Comparison of NEGII human-face depiction (d) to examples derived from different diachronic contexts. Early Natufian (a-c), PPNA (g), PPNB (e-f) (prepared by Dana Shaham and Noa Lichtinger). a. Human head figurine, el-Wad Cave, calcite, 3.8x 2.8×2.2cm (Garrod & Bate 1937: pl. XIII.4), b. Human face figurine, Eynan, limestone pebble, 8×6.3×3.7cm (Perrot 1966: fig. 23.2), c. Human head figurine, Eynan, limestone pebble, 4×4.3cm (Perrot 1966: fig. 23.3), d. Human-head figurine, NEGII, Area B, limestone pebble, 9.5×7.5x3cm (photo by Gabi Laron), e. Modelled skull, Kfar HaHoresh, life-size, 12x21x14cm (Goring-Morris 2000: fig. 3), f. Human face carved on a bone wand, Tell Qarassa North, a rib of large bovid, 5.1×1.7×0.7cm (after Ibáñez et al. 2014: fig. 3), g. Life-size human head sculpture, Göbekli Tepe, limestone, 23cm (after Schmidt 2010: fig. 19) (https://www.researchgate.net/figure/Comparison-of-NEGII-human-face-depiction-d-to-examples-derived-from-different_fig3_337632588_

The sculpture, below, is at the British museum. It is Late Natufian and is the first art work we know of that depicts humans having sex.

Sculpted figurine of two  lovers, Natufian, from Ain Sakhri (© The Trustees of the British Museum)
Late Natufian. This sculpture is at the British Museum.

This patterned Natufian pattern in clay would make a beautiful bread.

Wadi Hammeh, one of the largest repertoires of Natufian art

Recipe

For Thursday, please have your dough mixed, and then together we will make shapes, sharing our ideas as we go along.

Ingredients: You cannot go wrong with using wheat and barley. In terms of ancient grains, then, in order of domestication we first have first einkorn, then emmer, and then common bread wheat and spelt. They also had, rye and oats. Feel free to mix different flours.

If using flour that you purchase, then I would use a finely ground whole grain flour. Thicker unleavened breads require some bran so they are still palatable after baking.

If you make your own flour. Flour will have been ground just before use on a basic quern. Evidence suggests that grains were well cleaned before milling. The earliest Natufian bread so far analyzed had particle sizes as follows: 41% of the particles were under 300 microns, which is white flour, 29% were between 300 microns and 1000 microns, which in British English is semolina, and another 29% is greater than 1mm. The paper doesn’t specify the largest particles, but does say that the flour is clean of chaff, stones, or other large impurities. The mix of sizes could be the pure product of milling on a quern, so this would be that miller’s whole meal. It is also possible that the largest particles were sifted out. To make your own, I would temper your grain to 15%, mill fine, and sift through a 1.5mm to 2 mm screen.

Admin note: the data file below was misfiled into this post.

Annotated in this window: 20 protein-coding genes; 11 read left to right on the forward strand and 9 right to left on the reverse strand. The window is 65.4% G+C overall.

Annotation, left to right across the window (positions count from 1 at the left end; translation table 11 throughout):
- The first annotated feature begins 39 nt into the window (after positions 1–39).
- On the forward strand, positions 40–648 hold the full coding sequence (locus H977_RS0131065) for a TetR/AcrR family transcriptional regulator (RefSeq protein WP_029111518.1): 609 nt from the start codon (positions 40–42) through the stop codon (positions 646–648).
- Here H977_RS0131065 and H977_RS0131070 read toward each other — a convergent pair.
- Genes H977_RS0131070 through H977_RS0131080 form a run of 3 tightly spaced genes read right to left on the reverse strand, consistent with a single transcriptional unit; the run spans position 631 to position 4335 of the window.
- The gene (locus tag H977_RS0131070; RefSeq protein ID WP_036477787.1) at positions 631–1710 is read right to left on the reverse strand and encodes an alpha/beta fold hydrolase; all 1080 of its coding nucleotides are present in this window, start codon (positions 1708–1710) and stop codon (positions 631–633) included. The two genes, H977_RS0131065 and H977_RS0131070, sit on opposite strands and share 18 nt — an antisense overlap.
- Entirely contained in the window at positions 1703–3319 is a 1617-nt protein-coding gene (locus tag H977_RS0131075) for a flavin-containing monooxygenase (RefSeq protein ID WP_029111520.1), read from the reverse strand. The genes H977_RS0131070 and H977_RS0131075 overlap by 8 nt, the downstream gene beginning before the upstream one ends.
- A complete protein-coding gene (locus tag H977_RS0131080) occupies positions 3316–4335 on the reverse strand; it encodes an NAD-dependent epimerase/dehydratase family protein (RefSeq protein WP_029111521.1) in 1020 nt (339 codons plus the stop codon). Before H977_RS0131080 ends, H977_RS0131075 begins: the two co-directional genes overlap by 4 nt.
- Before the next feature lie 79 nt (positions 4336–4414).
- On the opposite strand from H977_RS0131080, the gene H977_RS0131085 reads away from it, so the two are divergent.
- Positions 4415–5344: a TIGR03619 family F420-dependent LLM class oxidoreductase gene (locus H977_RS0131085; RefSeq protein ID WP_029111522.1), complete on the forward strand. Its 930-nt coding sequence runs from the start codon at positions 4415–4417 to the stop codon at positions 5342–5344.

If you want a more refined flour, then archeobotany from a later early Neolithic site suggests that a flour with particles less than 500 microns would be appropriate. That is the flour I am using. A 500 micron or less flour is similar to the wheaten flour we discussed in the last session on the English Medieval Assize regulations.

500g mixed flours, commonly wheat & barley,

250g-300g water to form a stiff dough

Knead until supple. Then, break into pieces the size you want to work with. Shape with your hands. It is often helpful to start with a ball. Use tools as needed to sculpt and/or pattern your bread.

Bake in a moderate oven, 175C, 350F. Early Neolithic households in some parts of southwest Asia all had small ovens in their houses. Alternatively, if you have had a fire going for at least a day in your fireplace, then bake in a mix of ash and embers.

I had originally thought that we might attempt a bread baked between tiles inspired by an archeologist’s speculation for a Harappan bread. I have been testing the idea, and don’t have enough success to bring it to the seminar this week. Here is the image that inspired me. The archeologist who published this photograph speculated that the triangular piece of terra cotta might have been for baking bread. If so, they would have heated tiles in the fire, pulled them out of the fire, and then baked brads on the tile’s residual heat.